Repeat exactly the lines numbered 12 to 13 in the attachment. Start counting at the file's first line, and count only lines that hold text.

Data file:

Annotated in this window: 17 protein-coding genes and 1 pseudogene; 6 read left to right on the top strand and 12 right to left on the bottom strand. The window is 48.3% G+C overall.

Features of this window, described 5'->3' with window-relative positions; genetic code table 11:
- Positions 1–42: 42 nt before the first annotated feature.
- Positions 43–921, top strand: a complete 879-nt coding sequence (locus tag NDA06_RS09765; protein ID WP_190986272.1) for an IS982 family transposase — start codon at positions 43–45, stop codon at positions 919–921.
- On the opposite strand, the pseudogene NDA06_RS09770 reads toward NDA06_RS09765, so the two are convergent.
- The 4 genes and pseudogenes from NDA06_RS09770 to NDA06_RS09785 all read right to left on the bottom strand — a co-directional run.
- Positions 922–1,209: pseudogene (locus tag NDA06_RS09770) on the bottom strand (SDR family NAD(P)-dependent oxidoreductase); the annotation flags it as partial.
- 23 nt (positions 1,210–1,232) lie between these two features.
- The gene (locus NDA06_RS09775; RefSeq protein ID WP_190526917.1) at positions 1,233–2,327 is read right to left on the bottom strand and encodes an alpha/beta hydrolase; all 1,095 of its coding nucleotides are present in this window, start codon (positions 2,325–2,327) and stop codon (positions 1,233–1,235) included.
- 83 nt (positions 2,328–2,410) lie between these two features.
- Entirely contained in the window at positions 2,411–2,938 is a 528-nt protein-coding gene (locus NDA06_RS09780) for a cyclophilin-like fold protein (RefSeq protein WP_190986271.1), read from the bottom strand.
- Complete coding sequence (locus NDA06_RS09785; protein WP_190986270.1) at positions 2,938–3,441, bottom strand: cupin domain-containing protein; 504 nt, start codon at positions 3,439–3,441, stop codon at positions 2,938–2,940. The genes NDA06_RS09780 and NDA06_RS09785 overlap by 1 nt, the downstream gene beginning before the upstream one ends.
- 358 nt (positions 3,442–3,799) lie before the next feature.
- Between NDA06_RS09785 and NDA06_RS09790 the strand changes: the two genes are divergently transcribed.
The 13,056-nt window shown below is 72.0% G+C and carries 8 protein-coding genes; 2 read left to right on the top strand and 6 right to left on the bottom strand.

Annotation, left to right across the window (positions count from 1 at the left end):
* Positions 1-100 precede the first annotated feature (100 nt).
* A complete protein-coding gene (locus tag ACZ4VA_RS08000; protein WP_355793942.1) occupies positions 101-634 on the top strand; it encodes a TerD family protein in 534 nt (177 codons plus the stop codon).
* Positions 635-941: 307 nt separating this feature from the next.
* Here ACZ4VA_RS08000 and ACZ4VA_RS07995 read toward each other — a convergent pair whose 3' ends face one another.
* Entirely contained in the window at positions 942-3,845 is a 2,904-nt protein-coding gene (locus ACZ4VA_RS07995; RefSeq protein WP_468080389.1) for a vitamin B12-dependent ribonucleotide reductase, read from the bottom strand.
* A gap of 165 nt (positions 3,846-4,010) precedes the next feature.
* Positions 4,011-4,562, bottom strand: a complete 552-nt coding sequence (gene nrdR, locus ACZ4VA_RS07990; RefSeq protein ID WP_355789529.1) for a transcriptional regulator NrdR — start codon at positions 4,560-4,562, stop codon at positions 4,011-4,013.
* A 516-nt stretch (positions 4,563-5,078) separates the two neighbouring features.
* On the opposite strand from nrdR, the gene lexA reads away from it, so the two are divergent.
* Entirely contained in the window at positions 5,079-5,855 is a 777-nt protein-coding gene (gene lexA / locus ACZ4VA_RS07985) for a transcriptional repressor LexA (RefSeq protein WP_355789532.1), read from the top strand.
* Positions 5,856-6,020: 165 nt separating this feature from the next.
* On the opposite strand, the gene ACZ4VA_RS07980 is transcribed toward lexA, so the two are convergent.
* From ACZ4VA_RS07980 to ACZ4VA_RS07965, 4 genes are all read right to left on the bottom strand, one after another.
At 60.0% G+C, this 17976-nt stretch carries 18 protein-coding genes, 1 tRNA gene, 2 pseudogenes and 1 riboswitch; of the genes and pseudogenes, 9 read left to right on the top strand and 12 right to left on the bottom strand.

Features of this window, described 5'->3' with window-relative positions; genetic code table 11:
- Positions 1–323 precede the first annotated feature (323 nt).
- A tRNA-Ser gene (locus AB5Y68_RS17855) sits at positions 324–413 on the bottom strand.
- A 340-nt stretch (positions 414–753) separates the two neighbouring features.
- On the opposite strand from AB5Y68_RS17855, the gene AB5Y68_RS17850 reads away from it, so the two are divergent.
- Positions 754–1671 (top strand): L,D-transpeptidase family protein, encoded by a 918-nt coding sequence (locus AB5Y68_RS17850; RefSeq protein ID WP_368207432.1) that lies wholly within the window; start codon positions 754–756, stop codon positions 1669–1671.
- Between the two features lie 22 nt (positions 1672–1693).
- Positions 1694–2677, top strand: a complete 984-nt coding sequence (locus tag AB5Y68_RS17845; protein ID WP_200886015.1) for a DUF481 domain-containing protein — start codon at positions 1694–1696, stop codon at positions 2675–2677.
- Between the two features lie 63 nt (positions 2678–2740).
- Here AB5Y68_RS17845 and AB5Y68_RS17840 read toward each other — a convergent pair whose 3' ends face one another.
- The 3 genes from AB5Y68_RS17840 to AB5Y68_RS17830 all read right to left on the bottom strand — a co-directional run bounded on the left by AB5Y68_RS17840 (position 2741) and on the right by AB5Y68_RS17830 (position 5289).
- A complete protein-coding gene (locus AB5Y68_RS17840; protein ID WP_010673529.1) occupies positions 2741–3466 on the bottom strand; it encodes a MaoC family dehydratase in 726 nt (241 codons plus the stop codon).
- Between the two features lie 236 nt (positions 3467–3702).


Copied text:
- Complete coding sequence (locus NDA06_RS09785; protein WP_190986270.1) at positions 2,938–3,441, bottom strand: cupin domain-containing protein; 504 nt, start codon at positions 3,439–3,441, stop codon at positions 2,938–2,940. The genes NDA06_RS09780 and NDA06_RS09785 overlap by 1 nt, the downstream gene beginning before the upstream one ends.
- 358 nt (positions 3,442–3,799) lie before the next feature.